Although Ham wants to start winning right away, he hasn’t decided if Davis, LeBron James and Russell Westbrook will play against the Kings in Monday’s preseason opener.

“I mean, if possible, yeah,” Ham said when asked about their status. “We’re gonna sit down (Sunday) as a staff and talk about what the rotation is gonna look like on Monday. But definitely. Definitely.”

There’s more on the Lakers:

  • Free agent addition Damian Jones has only attempted 43 three-point shots in six NBA seasons, but Ham believes he can develop into a reliable long-range shooter, Buha states in the same piece. If Jones does pose an outside shooting threat, it would solve some of the spacing issues for L.A.’s potential starting lineup. “If I’m open and I’m in the corner and they pass it to me, I’m shooting it,” he said. “I’m comfortable shooting there. I’ve been getting a lot of reps in. Throughout the years, my percentages have been getting better as I’m shooting them. So, it’s good.”
  • Lonnie Walker, who has been dealing with an ankle issue, was a full participant in today’s practice, Buha adds. Troy Brown is expected to return to full contact in about a week, and newly signed Dennis Schröder will join the team in a few days.
  • Davis, James and Westbrook want to prove they can co-exist after playing just 21 games together last season, per Dave McMenamin of ESPN. Ham has installed a new approach to try to make their partnership work. “We have a three-man package, actually a play call, that they’re going thrive in and it involves all three of them,” he said. “I look forward to that being at a very, very high level. And there’s different nuances in it that they can play around with. … I trust all three of those guys.”

Lakers Notes: Westbrook, Beverley, Nunn, Brown, Walker, Schröder

New Lakers head coach Darvin Ham isn’t committing to having Russell Westbrook in his starting lineup to open the 2022/23 season, telling reporters on Monday that the team has a “variety of options to fill in our backcourt,” as Kyle Goon of The Southern California News Group tweets.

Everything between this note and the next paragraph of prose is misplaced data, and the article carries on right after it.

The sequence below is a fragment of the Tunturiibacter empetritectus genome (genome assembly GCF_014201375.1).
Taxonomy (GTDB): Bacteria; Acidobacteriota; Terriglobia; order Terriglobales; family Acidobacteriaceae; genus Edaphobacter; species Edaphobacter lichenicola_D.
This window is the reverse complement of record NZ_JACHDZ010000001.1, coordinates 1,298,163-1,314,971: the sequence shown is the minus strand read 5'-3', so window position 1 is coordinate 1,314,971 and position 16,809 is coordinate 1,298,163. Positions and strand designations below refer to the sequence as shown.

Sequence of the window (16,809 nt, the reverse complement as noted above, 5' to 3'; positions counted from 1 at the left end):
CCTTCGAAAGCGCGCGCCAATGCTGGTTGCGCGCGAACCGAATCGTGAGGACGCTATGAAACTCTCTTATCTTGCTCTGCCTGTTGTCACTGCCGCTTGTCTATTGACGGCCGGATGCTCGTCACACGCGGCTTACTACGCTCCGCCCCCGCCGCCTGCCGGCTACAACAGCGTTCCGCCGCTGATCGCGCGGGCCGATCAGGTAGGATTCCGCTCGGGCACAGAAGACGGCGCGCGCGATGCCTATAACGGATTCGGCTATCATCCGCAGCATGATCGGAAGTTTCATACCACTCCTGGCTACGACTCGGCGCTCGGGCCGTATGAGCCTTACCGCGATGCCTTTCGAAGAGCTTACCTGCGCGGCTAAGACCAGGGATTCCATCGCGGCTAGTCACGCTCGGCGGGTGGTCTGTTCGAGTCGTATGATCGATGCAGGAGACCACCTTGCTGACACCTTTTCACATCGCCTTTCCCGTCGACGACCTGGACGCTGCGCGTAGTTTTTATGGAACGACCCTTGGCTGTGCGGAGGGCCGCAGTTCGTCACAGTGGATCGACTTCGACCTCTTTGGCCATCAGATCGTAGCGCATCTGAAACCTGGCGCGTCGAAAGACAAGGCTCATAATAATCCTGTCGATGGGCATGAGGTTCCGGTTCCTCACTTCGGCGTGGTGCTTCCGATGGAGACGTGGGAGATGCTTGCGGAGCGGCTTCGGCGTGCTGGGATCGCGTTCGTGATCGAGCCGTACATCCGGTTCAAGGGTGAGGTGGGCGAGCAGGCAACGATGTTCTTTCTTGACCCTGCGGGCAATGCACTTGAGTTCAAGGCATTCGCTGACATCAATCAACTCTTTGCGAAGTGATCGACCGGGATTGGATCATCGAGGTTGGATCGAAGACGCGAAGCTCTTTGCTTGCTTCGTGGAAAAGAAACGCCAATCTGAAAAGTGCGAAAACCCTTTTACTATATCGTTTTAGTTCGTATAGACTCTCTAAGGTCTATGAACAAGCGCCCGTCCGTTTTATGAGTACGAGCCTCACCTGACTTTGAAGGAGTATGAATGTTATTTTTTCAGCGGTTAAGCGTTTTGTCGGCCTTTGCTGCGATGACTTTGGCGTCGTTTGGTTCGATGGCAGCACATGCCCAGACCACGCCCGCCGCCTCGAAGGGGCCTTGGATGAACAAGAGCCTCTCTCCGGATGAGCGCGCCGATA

It might have made a bad situation in Los Angeles worse if Westbrook had been pulled from the team’s starting lineup last season, but the former MVP appears to be keeping an open mind as he prepares for the coming year. Prior to his Media Day session, Westbrook told ESPN’s Adrian Wojnarowski that it doesn’t matter whether or not he feels “wanted” by the Lakers and that he’s “all-in on whatever it takes for this team to win,” even if that means coming off the bench.

Westbrook – who told Wojnarowski that he thinks he, Anthony Davis, and LeBron James can be “unstoppable” – said to reporters on Monday that he has talked to Davis and James at length this summer about what worked and didn’t work last season, and has found those conversations “very beneficial” (Twitter link via Jovan Buha of The Athletic).

While there’s no guarantee that Westbrook – long considered a trade candidate – will spend the entire season in Los Angeles, Lakers head of basketball operations Rob Pelinka said today that the point guard is still one of the NBA’s great players, and expressed confidence that Ham will bring out “another level” in him this season (Twitter link via Goon).